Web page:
Wednesday, February 12, 2020

Another wrap

For the first time since 2013, I took the time to figure out which windows on the outside correspond to the paper studio inside. This old gym houses a performance space/cafe, bowling lanes, art spaces, and a million organizations/groups that range from aikido to steel drum to brass musicians to fitness to theatre and who knows what else. It's slated for demolition but no one knows when. Hopefully not soon.
Here are the student tools, both sugetas and moulds and deckles. I repeated the tool cage of grad school tradition where paired tools are named after plants that are good for papermaking.
One of the final activities of each class is making thank you notes for all of the people on campus who make this course possible. I may be old fashioned, but I think that this is a very important practice so I like to assign each student one (or two) to make, and then we pass them around to sign collectively.
This was our group photo on the last day in front of the exhibit (we had to reduce number of cases and change locations this year and I got kind of lazy arranging the front but that comes from peak weariness + juggling too many things to do all on the last day).
These are some of the books that came out from under the pressboards after drying, with covers made from marbled papers and paste papers that they had made the prior week.
Instead of having two people per case as in prior years, one student suggested that we try to fit samples of each student's work into each case, so there should be work by six people in here.
We've never had this type of space and it took a while to arrange, but thank goodness for all the eager hands and for Ed's speediness in printing out and mounting all of the pictures from the month. I know this has been over for a while but guess who has not had the energy to share it all until now?
For the first several days after the intensive ended, I could do nothing but "busy" work. I'm no good at laying around to rest, so I rested by keeping my hands busy. Made more honeycomb paper, sewed up paper envelopes, pieced more paper scraps to cover a window at home for more privacy, reorganized things, cleaned the studio table.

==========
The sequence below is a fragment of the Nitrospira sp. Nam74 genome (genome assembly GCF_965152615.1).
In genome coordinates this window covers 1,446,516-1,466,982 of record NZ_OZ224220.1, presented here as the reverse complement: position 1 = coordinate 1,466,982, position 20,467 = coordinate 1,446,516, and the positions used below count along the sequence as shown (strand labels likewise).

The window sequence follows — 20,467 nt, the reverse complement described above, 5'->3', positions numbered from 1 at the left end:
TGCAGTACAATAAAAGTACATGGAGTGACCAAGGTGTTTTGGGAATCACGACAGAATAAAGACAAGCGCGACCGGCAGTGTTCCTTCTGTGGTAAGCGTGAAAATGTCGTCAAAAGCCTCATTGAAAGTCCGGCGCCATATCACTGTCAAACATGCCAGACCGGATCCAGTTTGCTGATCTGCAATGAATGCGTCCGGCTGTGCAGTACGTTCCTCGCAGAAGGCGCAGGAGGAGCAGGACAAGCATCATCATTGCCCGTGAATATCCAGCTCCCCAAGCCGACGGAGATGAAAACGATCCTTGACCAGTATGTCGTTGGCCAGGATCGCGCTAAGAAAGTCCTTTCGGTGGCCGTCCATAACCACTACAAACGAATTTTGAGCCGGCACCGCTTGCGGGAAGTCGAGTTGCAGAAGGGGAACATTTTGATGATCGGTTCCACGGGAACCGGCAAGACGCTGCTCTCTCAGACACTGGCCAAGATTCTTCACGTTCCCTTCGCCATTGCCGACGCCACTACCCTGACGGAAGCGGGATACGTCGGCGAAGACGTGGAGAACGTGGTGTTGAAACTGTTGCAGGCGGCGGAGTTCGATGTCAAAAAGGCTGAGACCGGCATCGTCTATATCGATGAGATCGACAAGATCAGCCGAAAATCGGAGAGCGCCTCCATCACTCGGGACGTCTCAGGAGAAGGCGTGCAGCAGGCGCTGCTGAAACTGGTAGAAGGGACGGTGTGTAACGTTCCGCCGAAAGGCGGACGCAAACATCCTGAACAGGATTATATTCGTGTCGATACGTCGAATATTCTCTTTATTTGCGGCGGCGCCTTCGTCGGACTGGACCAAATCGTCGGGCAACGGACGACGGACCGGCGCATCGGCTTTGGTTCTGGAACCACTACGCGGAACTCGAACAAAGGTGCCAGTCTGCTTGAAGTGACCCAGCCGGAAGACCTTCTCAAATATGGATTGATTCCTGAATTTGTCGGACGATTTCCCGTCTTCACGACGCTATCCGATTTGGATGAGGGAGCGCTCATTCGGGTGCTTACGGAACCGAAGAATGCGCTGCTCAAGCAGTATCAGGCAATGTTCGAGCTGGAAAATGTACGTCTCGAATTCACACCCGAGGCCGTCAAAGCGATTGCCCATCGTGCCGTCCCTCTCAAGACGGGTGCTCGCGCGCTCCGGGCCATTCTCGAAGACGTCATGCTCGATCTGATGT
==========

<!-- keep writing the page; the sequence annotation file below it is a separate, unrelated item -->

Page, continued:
Once I got back to feeling somewhat normal, I got to the work work (aka paid work): duck commissions. This is for a couple that eloped unexpectedly rather than doing a wedding, so it came up faster than planned but I was glad to get back into the groove. There are about four and a half ducks more by now and I've been doing my best to pace myself so my hands continue to function. I conducted/gave four phone interviews, juried a show, dealt with "surprise!" home repairs that wiped out the latest sales, and only half-heartedly tried to get back into an exercise routine. Aside from that, days are calmer and I'm grateful for the solo time before the travel/teaching ramp back up in a couple of weeks.
A tiny book with big and sweet sentiments. This was the book I got at the end with a contribution from each student inside its pages. The month was fully invigorating while also squeezing every last drop out of me, so it all balances out in the end. I hope that my students learned as much as I did!

Friday, January 24, 2020

Books to the end

One of the last flats of dry paper from our last day of papermaking. They went through TONS of pulp.
I sent my students to the basement of the Conservatory so that we could combine classes and Abby led them through hooking up the embedded paper wires to create speakers and so on.
You could hear the sound of fingers rubbing on the surface of the paper when hooked up to a small amplifier.
After the long weekend, we piled into a library classroom and went to town making books.
Despite one feeling of worry that they didn't have enough paper, there was the reality, which was the feeling of being overwhelmed by their stashes.
We made paper nails for our side-stitched bindings (hammered flat by an actual hammer).
It seemed this group was more interested than past years in their visit to see artists' books in the art library collection. One is paging through my book and the other two are trying to decipher Xu Bing's square word calligraphy (English built like Chinese).
Today was a visit upstairs to special collections in the main library. Ed (standing) and Gena (along the wall) are instrumental in making this class run smoothly and support us astoundingly well.
Selections of books and covers that came out from under weights from the previous day.
And even people who didn't take my class enjoyed the papermaking! I still have to do lots of list and photo inventory of the new studio, and even managed to pulp a bunch of slippery elm this week. It's amazing how quickly the time goes: after this rainy weekend, we'll have only two days left to finish up another structure or two, make thank you cards, and install our annual show.